So how do you get your foot in the door?
One entry point is United Nations Volunteers (UNV). Don’t let the name deceive you: a small living allowance and medical insurance are offered to volunteers, who serve 6-12 month renewable contracts, for a typical service of at least one year. Occasionally, short-term assignments of three months or less are available. There are both national and international volunteer positions available. Minimum age is 25.
Several agencies (UNHCR, UNDP, UNICEF, UNEP) offer entry level positions called Junior Professional Officer (JPO). These jobs have age and nationality restrictions, and require candidates to have a couple of years of work experience under their belt. Eligibility and requirements vary by agency, so check the agency employment pages listed below (but if you’re over 35, this isn’t for you).
UNHCR has an additional opportunity called the Entry Level Professional Humanitarian Programme (EHP), for candidates under 40 who are willing to make a two-year commitment.
The UN Secretariat also offers the Young Professional Program (YPP), which seeks to recruit young college graduates from underrepresented countries.
For recent graduates or those in their last year of college, there is an official internship program with the UN Secretariat, and several agencies have internship programs as well (check the individual agency websites below). It is also possible to knock on doors and see if you can create your own internship.
My husband, Luca Renda, started working for the United Nations 17 years ago. Through networking, Luca was able to obtain informational interviews with the HR departments of a couple of different UN agencies in New York. He had a five-month stint as an election observer with the UN in Liberia and a freshly-minted Master’s degree under his belt. He was offered an unpaid internship, in the HR department at UNDP.
He took it. After a few months, he was granted a small stipend, and started working closely with a program office. By the year mark, his job morphed into a contract position. In another eight or nine months, Luca became staff with the UNDP’s Bureau for Latin America. That position took our family to Latin America for eight years — first Ecuador, then Honduras. Gradually working his way through the ranks, Luca now serves as the Country Director of UNDP’s program in Lebanon.
“If I have to give one piece of advice, it would be to start with field work. Being there gives you a basic understanding of the work of the UN. And ‘field’ doesn’t just mean a job away from headquarters. It means having direct contact with the beneficiaries. Then you understand the real purpose of the job.
Later on, when you might have family, or need better health services, it can be hard to be in the field. You can endure more hardships, challenges and difficulties when you are younger.
The real work of the UN is done at the field level. The more you understand it, the more effective you can be at your job, especially if you go on to become a manager. And you can only understand the field if you have been there.”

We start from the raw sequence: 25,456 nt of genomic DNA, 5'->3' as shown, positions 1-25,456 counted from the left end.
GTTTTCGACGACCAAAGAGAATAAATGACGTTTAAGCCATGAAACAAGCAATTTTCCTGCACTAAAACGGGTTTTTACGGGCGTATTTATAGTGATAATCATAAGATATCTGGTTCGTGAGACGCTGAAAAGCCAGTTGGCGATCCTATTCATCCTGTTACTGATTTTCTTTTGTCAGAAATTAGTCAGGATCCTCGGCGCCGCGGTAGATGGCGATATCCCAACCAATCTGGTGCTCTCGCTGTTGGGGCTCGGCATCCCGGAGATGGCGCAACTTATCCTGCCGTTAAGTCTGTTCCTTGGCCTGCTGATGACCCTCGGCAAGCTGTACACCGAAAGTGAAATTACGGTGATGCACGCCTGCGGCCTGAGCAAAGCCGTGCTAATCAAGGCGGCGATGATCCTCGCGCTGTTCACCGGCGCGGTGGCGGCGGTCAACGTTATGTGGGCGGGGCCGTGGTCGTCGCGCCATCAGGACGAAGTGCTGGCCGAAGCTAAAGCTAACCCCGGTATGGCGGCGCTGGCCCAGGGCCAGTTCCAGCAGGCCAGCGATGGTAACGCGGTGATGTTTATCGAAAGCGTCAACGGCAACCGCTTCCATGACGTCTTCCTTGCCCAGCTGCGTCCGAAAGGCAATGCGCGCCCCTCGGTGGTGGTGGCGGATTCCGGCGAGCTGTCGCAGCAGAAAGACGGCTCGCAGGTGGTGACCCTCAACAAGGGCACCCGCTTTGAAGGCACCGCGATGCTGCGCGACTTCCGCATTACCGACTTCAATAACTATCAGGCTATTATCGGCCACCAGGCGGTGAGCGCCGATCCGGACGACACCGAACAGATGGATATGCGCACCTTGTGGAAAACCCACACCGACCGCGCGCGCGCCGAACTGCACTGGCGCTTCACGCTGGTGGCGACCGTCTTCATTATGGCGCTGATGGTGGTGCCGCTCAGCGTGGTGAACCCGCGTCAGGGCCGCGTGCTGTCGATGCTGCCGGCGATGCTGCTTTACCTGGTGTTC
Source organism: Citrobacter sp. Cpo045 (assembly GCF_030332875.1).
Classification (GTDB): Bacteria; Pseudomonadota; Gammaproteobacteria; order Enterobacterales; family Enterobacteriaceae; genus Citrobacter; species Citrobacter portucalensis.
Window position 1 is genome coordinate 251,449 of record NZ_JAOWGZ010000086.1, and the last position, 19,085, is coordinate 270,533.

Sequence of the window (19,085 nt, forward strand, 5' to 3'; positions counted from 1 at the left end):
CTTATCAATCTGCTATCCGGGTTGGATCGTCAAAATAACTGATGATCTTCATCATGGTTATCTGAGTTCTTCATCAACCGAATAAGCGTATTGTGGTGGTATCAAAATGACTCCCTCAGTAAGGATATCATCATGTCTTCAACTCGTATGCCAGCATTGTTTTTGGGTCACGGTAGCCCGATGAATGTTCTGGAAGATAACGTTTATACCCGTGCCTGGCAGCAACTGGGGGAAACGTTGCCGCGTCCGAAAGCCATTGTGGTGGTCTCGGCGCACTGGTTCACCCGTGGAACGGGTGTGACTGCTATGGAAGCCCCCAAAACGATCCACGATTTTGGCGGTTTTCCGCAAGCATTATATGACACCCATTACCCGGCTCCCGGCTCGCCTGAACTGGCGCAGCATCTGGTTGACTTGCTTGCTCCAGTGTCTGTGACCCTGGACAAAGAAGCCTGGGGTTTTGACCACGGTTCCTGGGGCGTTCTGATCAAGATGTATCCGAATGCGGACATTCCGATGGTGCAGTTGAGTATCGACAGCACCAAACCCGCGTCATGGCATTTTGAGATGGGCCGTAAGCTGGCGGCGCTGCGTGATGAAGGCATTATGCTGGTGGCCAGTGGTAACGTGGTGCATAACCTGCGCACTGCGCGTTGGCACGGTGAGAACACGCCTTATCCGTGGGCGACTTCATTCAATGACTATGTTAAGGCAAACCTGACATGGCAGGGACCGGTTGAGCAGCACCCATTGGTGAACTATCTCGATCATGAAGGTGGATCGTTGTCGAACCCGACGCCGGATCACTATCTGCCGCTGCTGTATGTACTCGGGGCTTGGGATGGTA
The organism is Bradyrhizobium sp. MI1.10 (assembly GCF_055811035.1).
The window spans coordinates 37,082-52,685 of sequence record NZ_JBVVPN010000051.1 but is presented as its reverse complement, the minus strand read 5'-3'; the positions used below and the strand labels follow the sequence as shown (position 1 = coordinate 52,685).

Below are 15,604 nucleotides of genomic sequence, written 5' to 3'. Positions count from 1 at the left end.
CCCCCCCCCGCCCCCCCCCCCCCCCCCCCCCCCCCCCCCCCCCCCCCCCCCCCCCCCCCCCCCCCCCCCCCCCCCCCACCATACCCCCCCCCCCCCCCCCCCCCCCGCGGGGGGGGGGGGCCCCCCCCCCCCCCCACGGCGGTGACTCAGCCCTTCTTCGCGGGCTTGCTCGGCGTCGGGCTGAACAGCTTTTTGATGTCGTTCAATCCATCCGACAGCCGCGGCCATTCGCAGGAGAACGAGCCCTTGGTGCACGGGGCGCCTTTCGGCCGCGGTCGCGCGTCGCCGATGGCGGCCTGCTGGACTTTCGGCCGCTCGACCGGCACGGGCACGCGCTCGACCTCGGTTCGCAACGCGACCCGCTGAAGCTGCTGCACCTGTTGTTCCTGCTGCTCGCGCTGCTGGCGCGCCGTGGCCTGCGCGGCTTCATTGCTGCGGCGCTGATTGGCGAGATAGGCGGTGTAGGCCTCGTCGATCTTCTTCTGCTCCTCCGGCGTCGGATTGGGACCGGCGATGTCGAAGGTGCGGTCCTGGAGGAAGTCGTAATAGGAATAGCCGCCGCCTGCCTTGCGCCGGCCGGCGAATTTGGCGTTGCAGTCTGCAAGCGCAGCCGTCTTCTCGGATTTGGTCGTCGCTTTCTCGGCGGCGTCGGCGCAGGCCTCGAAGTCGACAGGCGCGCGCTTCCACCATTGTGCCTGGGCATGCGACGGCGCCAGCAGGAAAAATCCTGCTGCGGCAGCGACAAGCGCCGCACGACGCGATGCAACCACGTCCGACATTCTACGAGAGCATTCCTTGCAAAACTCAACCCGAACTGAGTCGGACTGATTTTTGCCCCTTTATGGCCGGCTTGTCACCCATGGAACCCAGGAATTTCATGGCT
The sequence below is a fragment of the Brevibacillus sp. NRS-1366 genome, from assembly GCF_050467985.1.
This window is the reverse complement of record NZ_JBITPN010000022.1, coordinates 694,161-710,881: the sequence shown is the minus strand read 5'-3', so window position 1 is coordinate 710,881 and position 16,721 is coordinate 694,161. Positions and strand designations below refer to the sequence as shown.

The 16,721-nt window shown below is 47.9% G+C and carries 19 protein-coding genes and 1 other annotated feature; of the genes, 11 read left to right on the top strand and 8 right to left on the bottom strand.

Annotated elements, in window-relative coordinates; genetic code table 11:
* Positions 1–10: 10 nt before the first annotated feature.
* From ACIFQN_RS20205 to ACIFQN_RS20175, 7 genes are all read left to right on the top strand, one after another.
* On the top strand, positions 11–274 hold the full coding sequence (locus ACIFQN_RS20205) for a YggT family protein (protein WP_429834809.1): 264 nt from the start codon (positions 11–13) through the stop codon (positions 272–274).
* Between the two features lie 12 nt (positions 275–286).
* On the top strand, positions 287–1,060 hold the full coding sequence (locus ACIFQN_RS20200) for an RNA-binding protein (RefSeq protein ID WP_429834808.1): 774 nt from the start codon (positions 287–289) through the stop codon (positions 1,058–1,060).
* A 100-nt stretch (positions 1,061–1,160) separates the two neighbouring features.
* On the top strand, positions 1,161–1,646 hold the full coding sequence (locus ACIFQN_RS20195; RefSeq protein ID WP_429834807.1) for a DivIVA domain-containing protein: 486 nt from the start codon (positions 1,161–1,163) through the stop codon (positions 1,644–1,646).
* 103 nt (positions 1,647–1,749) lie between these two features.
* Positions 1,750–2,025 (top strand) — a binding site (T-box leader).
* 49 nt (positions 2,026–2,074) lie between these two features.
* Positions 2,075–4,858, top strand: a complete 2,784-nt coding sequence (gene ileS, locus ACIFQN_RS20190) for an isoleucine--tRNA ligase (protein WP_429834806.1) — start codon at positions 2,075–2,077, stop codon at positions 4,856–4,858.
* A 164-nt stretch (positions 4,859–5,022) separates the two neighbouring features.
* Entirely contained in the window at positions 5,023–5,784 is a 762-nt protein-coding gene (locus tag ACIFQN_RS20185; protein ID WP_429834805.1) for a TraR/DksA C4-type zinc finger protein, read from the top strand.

The online job databases listed below include jobs for junior, mid-career and senior professionals. Jobs at the P2 level would be for junior professionals, with minimum 2 years of relevant experience. P3/P4 are mid-career. P5, D1 and D2 are senior positions, for people with 10-20 years relevant experience. Experience with international non-governmental organizations is always a plus, but not always a requisite.
Mandatory retirement age has been a matter of debate in recent years in at the UN, and it is not fully harmonized system-wide. Depending on the agency and year of entry into the UN system, the three main tiers are 60, 62 and 65. Consultancies may still be a possibility for those beyond retirement age.
Certain skill sets lend themselves better to one agency or another, in which case you can check for vacancies directly at that agency’s employment page (see below for a complete listing of agencies, with links to their job pages). Some agencies will have only one or two vacancies open at time, while others have dozens of jobs available.
But lots of skill sets (e.g. management, Information Technology, Human Resources and more) are needed at more than one agency. If you don’t have a specific agency in mind, the easiest way to search is through one of the two clearinghouse websites below, which list junior, mid-career, and senior positions:
Insider tip: The UN looks for staff that demonstrate their three core values: Integrity, Professionalism, Respect for Diversity. They also have specific sets of competencies that they seek in every candidate. “Competencies” refers to “the combination of skills, attributes and behaviors which are essential for all staff.” There is an official PDF-format booklet on United Nations Competencies to help understand them better, as well as an official video with Tips on Competency-Based Interviews.
Throughout its history the United Nations General Assembly has established a number of programs and funds to address particular humanitarian and development concerns. Brief descriptions of each are available on a section of the United Nations website, and links to their employment pages are below.
Research and Training Institutes
|Amy E. Robertson is a travel writer and author of several guidebooks for Moon Handbooks. Her work has also been published in Travel + Leisure, National Geographic Traveler and Budget Travel, among others. Amy has lived in Spain, the UK, Ecuador, Honduras and Lebanon, and traveled in some 60 countries across the globe. She has a background in international development and nonprofit management, and has worked in both private and nonprofit sectors.
You may see Amy's articles and books on her TransitionsAbroad.com bio page.